If we can recognize that aspect of gender now maybe we can cut down on a lot of the bickering. Recognize that people are not going to see us the same way as we do ourselves. That to me I am female, other people might see me as female and other people will see me as male. The people that see me as male are not wrong just having a different construct so they classify my gender different. As long as they respect me as person who can make their own choices in how I can express myself and what roles I will play then it doesn’t matter if my gender is male or female to them.

    How does this relate to the bathroom issue. The issue about bathrooms is a symptom of something bigger. That being the fight between those who construct of gender matches their construct of sex and those who are not that way. A fight between those who think there is a social construct that everyone should adopt and those who do not see it that way. But also about respect.

    If we want to settle the issue of bathrooms, then get the government out of the issue and let the one person who does matter make the choice. That is the owner of the bathroom. Let them decide who can use what bathroom. Us as individuals should respect that decision they made. If we cannot use the bathroom of our choice because of the decision they made or other people can that we don’t like then act like adults and not use their bathrooms.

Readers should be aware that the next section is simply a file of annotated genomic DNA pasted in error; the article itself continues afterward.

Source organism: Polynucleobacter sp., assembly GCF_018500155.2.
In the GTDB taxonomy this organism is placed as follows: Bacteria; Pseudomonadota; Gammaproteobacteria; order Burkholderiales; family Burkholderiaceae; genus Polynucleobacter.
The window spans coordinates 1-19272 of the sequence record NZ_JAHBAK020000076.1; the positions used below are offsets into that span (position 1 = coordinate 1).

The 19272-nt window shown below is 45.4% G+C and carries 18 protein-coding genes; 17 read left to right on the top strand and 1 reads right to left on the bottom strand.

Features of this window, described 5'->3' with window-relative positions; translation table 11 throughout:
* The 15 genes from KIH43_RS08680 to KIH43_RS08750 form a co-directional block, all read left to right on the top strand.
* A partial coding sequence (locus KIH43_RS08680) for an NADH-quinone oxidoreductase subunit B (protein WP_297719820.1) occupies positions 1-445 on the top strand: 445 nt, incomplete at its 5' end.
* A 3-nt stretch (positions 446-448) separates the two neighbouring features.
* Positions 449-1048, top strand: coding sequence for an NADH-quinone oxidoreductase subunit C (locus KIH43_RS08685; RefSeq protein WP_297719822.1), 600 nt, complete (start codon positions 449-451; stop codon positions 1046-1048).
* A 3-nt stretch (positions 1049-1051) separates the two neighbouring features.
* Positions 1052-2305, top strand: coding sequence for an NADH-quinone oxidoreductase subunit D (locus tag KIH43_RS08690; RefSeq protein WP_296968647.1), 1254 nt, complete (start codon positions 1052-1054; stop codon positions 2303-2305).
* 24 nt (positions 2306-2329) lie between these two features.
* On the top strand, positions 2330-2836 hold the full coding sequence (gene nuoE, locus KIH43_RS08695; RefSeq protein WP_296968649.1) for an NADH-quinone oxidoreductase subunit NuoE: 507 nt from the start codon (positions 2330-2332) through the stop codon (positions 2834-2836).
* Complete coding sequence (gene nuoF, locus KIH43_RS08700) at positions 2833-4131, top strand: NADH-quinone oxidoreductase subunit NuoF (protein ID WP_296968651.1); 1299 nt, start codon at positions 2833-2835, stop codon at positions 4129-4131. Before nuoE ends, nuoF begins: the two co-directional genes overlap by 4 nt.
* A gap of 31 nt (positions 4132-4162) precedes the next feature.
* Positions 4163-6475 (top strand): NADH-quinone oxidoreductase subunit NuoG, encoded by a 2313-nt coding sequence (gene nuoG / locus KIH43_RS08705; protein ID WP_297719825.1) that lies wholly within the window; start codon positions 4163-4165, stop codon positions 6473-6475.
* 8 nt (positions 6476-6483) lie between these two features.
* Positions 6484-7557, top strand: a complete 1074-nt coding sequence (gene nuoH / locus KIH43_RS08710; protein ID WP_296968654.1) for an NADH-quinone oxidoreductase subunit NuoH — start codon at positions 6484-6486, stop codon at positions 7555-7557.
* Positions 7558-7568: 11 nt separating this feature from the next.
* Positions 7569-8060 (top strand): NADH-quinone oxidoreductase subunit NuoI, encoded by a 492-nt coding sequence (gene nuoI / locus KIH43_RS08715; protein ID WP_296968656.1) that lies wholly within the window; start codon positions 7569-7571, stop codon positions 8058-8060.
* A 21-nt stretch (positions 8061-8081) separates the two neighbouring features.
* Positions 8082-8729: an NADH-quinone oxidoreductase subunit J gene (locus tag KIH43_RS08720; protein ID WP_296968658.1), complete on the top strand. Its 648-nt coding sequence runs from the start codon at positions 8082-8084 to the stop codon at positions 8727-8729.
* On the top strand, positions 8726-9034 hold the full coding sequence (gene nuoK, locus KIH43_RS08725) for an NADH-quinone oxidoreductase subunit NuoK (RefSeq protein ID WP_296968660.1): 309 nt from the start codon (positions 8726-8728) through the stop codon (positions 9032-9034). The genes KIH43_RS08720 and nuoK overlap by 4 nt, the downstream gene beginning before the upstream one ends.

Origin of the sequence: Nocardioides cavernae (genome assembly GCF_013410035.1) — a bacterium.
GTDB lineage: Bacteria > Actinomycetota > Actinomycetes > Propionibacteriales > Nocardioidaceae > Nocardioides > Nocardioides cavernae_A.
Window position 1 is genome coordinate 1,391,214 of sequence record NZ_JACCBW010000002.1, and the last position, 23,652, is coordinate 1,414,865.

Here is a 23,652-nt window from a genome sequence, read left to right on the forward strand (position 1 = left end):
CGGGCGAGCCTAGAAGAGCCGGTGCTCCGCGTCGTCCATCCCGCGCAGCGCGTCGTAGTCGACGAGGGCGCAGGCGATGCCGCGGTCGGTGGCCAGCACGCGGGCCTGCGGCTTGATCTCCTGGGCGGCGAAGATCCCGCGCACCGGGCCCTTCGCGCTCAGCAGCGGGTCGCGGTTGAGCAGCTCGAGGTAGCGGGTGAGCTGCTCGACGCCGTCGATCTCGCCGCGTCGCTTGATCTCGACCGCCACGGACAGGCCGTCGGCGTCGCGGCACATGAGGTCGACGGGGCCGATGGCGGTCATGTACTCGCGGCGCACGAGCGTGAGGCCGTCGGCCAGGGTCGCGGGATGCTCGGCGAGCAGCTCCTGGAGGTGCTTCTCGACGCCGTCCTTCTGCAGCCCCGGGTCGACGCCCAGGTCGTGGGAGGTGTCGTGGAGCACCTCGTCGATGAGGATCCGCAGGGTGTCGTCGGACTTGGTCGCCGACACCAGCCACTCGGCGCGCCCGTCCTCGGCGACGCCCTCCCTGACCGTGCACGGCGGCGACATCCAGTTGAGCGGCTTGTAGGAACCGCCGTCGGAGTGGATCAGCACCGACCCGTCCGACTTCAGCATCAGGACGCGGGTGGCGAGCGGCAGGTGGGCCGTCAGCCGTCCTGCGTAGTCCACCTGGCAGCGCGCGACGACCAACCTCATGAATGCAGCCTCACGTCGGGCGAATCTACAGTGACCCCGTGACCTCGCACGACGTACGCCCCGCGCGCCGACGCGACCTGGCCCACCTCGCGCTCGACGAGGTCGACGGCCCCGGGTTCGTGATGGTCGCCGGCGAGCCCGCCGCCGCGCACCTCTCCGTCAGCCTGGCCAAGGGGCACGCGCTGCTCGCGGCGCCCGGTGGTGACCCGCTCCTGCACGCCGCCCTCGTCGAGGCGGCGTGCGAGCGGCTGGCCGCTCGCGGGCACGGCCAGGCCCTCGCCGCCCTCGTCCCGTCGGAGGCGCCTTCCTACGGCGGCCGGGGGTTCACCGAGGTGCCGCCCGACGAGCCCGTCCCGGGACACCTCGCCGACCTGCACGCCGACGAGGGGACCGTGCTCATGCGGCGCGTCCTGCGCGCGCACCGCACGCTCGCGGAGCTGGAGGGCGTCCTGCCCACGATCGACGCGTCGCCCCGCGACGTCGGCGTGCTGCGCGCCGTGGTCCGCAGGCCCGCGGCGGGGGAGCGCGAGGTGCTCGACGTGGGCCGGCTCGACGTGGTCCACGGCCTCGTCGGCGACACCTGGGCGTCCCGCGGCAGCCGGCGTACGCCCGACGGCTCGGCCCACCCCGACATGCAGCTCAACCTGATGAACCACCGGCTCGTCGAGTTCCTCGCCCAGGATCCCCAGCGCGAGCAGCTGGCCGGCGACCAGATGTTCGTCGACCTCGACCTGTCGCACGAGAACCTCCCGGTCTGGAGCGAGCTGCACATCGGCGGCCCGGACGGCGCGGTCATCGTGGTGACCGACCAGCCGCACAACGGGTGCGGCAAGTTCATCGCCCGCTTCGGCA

Simple as that. Sure it can cause inconvenience. We can complain to the person that owns the bathroom about their decision in an attempt to change their thinking about who can use what bathroom, but if they decide not to change it then respect it and move on. Change our choices about what to do in the future in regards to them not having bathrooms to our liking instead of trying to force them to see it our way through laws and other means.